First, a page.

Sound, Power and Dyno Deception - Feature Review - Dirt Rider Magazine

Dear Dirt Rider,Your last article on loud pipes was good and I have been thinking of a change. I currently ride an 2002 426 with a White Bros. R-4; this is a loud pipe and I am conscious of my noise output. But I felt one thing deserved commenting: Be honest.When you started to play down your own dyno test results to make the point that power loss of a quiet pipe was not that bad, I just about put it down. It starts to remind me of the government telling me that my brain was an egg and a frying pan was drugs. Now I know that my bike is no egg... and the environmental extremist are not frying pans so lets please stay away from bad analogies and out right lies to make our point. The facts are always better than hype.Overall it was a good article and did push me over the hurdle to get a new pipe. On a internet search of quiet pipes I found few, if any, at a good price. Currently, they are few and expensive. I suggest looking hard for—and publishing—results of good alternatives in quite pipes.Many have made a good investment in their exhaust systems and are not going to rush out to spent hundreds more for something they didn't really want in the first place. The aftermarket guys will have to make these things cool by performance and style. And if one of them wants to truly stand up and do the good thing, they would sponsor a "send us your old one for a quiet retro fit" kind of thing (good idea, right?! Go ahead and use it; just send me 10% for the idea).Stay off the Pipe,Dave Hannibal
Eastern Oregon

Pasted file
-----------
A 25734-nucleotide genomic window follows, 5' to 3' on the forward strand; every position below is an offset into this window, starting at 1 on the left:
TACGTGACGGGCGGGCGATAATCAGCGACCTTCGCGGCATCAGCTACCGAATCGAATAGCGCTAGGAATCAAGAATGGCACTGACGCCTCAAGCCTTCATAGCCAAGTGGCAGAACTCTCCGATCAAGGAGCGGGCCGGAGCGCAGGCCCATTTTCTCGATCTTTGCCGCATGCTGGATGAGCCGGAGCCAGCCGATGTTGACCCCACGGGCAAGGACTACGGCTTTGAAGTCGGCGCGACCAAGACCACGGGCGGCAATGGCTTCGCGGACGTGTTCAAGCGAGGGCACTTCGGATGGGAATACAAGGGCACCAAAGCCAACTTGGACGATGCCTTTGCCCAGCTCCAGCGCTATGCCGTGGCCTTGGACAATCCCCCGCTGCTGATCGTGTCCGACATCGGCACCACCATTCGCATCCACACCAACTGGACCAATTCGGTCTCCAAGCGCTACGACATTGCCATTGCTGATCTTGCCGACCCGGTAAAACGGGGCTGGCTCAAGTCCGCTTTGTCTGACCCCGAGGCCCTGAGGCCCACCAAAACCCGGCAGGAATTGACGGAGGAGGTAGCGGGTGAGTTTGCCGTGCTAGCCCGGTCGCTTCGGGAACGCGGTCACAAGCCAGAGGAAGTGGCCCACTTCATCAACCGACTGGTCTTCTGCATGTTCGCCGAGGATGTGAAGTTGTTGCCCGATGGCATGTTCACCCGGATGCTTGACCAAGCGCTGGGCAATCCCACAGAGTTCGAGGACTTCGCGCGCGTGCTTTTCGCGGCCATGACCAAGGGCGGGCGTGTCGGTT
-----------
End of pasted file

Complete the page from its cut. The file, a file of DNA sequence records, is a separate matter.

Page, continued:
Dave,We didn't play down dyno results, we downright blasted them. They are great for looking at a line on a chart that describes a theoretical performance factor of your motorcycle engine, but does little to tell you what the pipe does for your bike.A dyno is a sales tool. It is a consistent testing tool for those who understand how to use the information it provides, and peak HP isn't the information they are looking for.Generally, with a properly tuned quiet exhaust, you will get more peak HP, on both two and four-stroke motors. Look at the chart published with our 250cc MX comparison for reference. With the proper jetting and additional back pressure, peak numbers are generally better. What the dyno doesn't show is that the rate of RPM increase in usually slower, giving the rider the feeling of less snap and less power. Smart riders tend to twist the throttle farther to compensate for this. A lot of riders actually end up riding faster because they end up with better traction. Believe me that the "excitement" of the fast and abrupt hit of an uncorked motor has a lot of fans out there, but few can actually use that type of power.I'll reiterate the most important part about the dyno implication: You do not ride a dyno, nor do you ride your bike in conditions anything like what a dyno tests at.There are no lies in that story and I take offence to that statement. I have worked with a lot of pipe builders and I know what properly quieting down a bike does. Killing power isn't one of them. The biggest problem is that most of the pipe manufacturers are not building effective sound deadening designs, they are just corking up existing mufflers with smaller holes. This will kill power when the outlet isn't right. Properly designed quiet systems, like FMF Q or a Leo Vince X3, put out stock or better power levels, even on motocross bikes.As far as your retro fit suggestion, it is good—any way we can to quiet up bikes right now. But hopefully more riders will think twice about putting a loud pipe on. That is the first step we are trying to push so we don't loose more riding opportunities.And Dave, crack killed Apple Jack.Jimmy Lewis